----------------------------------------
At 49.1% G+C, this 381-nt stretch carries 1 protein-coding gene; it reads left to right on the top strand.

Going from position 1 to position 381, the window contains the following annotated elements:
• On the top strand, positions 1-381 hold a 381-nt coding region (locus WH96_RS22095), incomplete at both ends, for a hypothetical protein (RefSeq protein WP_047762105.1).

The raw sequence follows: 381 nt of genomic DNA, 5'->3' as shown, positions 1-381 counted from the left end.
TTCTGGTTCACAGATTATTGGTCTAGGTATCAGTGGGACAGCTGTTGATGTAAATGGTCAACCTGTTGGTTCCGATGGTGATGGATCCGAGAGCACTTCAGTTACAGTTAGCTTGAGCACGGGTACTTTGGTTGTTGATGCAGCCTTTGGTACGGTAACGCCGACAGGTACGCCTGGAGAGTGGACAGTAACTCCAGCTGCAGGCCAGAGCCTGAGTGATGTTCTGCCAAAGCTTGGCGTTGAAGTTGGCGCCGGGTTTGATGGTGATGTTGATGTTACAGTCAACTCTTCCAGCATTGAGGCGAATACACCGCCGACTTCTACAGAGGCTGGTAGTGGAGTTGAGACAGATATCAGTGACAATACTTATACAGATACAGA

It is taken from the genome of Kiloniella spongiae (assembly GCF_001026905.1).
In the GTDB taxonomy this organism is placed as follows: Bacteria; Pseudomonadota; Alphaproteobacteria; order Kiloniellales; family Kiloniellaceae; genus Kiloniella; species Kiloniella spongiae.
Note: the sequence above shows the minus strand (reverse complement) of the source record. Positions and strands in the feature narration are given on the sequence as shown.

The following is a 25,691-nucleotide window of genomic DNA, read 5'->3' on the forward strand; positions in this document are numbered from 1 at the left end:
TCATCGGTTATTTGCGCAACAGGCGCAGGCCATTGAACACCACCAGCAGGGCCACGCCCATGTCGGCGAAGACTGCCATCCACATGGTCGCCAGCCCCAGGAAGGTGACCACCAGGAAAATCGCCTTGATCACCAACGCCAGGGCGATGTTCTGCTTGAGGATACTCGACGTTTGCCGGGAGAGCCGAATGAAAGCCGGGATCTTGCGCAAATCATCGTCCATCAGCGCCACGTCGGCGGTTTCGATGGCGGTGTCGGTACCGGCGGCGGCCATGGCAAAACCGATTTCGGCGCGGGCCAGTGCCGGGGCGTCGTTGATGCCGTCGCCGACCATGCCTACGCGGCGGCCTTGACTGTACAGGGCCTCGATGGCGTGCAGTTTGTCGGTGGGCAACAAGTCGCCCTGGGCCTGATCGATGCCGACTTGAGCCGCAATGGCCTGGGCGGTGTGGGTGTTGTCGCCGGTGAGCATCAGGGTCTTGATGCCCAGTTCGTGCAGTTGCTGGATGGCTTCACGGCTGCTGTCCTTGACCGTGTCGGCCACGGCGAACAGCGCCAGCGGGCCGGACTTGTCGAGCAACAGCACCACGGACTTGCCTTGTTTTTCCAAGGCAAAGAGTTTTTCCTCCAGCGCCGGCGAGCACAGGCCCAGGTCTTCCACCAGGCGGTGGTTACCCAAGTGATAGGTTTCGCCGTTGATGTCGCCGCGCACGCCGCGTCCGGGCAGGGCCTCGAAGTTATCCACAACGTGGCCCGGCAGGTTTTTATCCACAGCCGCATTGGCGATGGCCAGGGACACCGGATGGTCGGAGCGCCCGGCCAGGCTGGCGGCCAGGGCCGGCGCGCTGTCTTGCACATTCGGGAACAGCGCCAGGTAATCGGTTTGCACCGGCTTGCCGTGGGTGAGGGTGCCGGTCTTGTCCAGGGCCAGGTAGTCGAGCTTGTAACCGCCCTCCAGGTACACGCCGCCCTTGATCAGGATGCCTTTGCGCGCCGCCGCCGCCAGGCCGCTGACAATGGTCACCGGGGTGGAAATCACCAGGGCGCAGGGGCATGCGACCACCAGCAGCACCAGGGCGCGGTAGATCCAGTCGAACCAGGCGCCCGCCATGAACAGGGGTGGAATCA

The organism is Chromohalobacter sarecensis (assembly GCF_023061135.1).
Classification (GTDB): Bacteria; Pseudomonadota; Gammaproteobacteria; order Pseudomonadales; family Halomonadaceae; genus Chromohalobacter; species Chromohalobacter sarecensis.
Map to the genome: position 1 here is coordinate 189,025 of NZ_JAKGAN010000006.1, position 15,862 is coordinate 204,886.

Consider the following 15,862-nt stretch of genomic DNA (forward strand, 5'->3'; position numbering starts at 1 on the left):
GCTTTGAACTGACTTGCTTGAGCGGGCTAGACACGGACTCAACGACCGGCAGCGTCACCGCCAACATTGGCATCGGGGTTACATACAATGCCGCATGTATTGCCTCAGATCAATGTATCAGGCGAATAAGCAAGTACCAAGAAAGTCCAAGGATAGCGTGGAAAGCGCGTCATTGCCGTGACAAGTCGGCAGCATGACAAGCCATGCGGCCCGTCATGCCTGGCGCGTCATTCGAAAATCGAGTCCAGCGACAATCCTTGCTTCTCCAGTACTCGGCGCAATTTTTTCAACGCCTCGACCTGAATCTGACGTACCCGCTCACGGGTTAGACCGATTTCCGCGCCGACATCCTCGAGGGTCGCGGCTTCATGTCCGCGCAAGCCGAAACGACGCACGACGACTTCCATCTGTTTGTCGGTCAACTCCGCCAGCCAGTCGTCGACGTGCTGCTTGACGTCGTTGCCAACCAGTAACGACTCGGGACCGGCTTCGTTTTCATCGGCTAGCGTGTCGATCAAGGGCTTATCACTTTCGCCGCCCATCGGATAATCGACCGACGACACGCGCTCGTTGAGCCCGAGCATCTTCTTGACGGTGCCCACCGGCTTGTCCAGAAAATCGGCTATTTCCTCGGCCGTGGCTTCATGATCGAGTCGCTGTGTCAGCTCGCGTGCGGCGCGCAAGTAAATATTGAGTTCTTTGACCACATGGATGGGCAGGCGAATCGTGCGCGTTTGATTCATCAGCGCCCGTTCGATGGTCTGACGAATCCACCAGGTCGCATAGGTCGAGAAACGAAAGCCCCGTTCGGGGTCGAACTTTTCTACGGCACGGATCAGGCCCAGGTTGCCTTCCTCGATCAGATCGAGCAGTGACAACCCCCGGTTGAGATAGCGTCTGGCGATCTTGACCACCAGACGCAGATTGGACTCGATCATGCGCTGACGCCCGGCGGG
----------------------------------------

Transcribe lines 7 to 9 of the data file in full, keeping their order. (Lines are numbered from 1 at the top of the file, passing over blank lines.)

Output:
In the GTDB taxonomy this organism is placed as follows: Bacteria; Pseudomonadota; Alphaproteobacteria; order Kiloniellales; family Kiloniellaceae; genus Kiloniella; species Kiloniella spongiae.
Note: the sequence above shows the minus strand (reverse complement) of the source record. Positions and strands in the feature narration are given on the sequence as shown.

The following is a 25,691-nucleotide window of genomic DNA, read 5'->3' on the forward strand; positions in this document are numbered from 1 at the left end: